If you struggle with symptomatic cartilage lesions in your knee, osteochondral injuries or defects, or painful cartilage degeneration that causes pain, you could be a candidate for matrix-induced autologous chondrocyte implantation (MACI). Dr. S. Brent Brotzman, is the premier resource for MACI procedures for residents of Austin, Texas.
S. Brent Brotzman, MD
Orthopedic & Sports Medicine Specialist located in Austin, TX
Matrix-induced autologous chondrocyte implantation (MACI) is a procedure that uses a very small sample of your own cartilage cells to regenerate and fill in in relatively large defects of cartilage loss in your knee joint. The process involves two main steps.
During the first stage, Dr. Brotzman performs an arthroscopic cartilage biopsy, allowing him to visualize your knee with a tiny camera and remove a very small sample of cartilage cells from a non weight bearing portion of your knee.. This procedure usually takes about 30 minutes or less in an outpatient ambulatory surgery center . Your tissue sample is then sent to a special MACI lab to grow on a collagen matrix for approximately one month.
When your cartilage sample is ready, Dr. Brotzman performs a second outpatient procedure and cuts the large sheet of grown cartilage cells to perfectly it the defect in your knee before securing it in place. This restores a normal smooth perfect cartilage surface to the previous defect or injury to the cartilage. This procedure takes approximately one hour and involves tiny arthroscopic incisions and a 2 to 4 inch incision. After the cartilage is implanted, the cells grow and strengthen during recovery. Any other combined needed procedures would happen in the second stage if needed.
IF you think you could benefit from MACI, schedule a consultation with Dr. Brotzman to discuss your options. Generally, patients with symptomatic cartilage lesions in their knee,osteochondral injuries or focal cartilage defects h, or areas of painful cartilage degeneration can benefit.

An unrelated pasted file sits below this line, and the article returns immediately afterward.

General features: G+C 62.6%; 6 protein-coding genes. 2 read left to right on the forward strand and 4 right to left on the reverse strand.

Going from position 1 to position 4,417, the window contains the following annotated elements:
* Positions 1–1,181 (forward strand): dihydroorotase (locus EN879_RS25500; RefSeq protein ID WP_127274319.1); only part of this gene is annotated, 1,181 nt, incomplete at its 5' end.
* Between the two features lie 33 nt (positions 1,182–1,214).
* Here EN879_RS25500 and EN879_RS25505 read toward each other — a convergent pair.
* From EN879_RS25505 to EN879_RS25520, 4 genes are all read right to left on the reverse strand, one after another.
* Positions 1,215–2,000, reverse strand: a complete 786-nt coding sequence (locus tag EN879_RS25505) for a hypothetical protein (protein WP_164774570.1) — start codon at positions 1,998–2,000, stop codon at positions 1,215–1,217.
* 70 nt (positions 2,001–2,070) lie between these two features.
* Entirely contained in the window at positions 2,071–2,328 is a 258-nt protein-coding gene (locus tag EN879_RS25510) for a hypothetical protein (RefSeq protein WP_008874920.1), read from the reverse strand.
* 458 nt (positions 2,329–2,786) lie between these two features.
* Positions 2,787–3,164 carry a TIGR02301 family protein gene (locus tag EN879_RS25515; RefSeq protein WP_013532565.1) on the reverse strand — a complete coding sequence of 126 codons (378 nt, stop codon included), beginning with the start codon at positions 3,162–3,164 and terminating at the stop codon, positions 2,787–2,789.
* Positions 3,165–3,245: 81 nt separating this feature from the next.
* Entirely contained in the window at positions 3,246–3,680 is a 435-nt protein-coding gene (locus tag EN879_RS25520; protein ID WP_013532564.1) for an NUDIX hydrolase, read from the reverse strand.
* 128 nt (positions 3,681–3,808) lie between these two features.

Symptoms of these conditions include pain, swelling clicking popping or mechanical symptoms in the weight-bearing portions of the knee or in the front of the knee, which can be dull or sharp. You might notice that your pain worsens when sitting for extended periods or activities that involve squatting twisting cutting turning types of athletic motions.
At Brotzman Sports Medicine candidates for MACI are evaluated with a thorough history and hysical examination and often imaging tests such as an MRI to provide the most precise picture of the cartilage injury present in the knee.
Because MACI is a two-part surgery, there will be a recovery period following each of the stages.
After the first procedure, you return home from the hospital the same day. You can immediately bear weight as tolerated and will likely be off crutches within a few days, returning to regular activity. Most patients can return to work within a day or two.
The second procedure is also an outpatient surgery, and you will return home the same day. Your knee will be placed in a hinged brace that you will need to wear for about six weeks. During those six weeks, you may be allowed to bear weight as tolerated and unlock the knee brace during activities like sitting.
Dr. Brotzman will also recommend using a continuous passive motion machine (CPM) to minimize scar tissue and encourage balanced cartilage growth. The device also keeps your joint moving without actively using your muscles. You usually start physical therapy relatively soon after surgery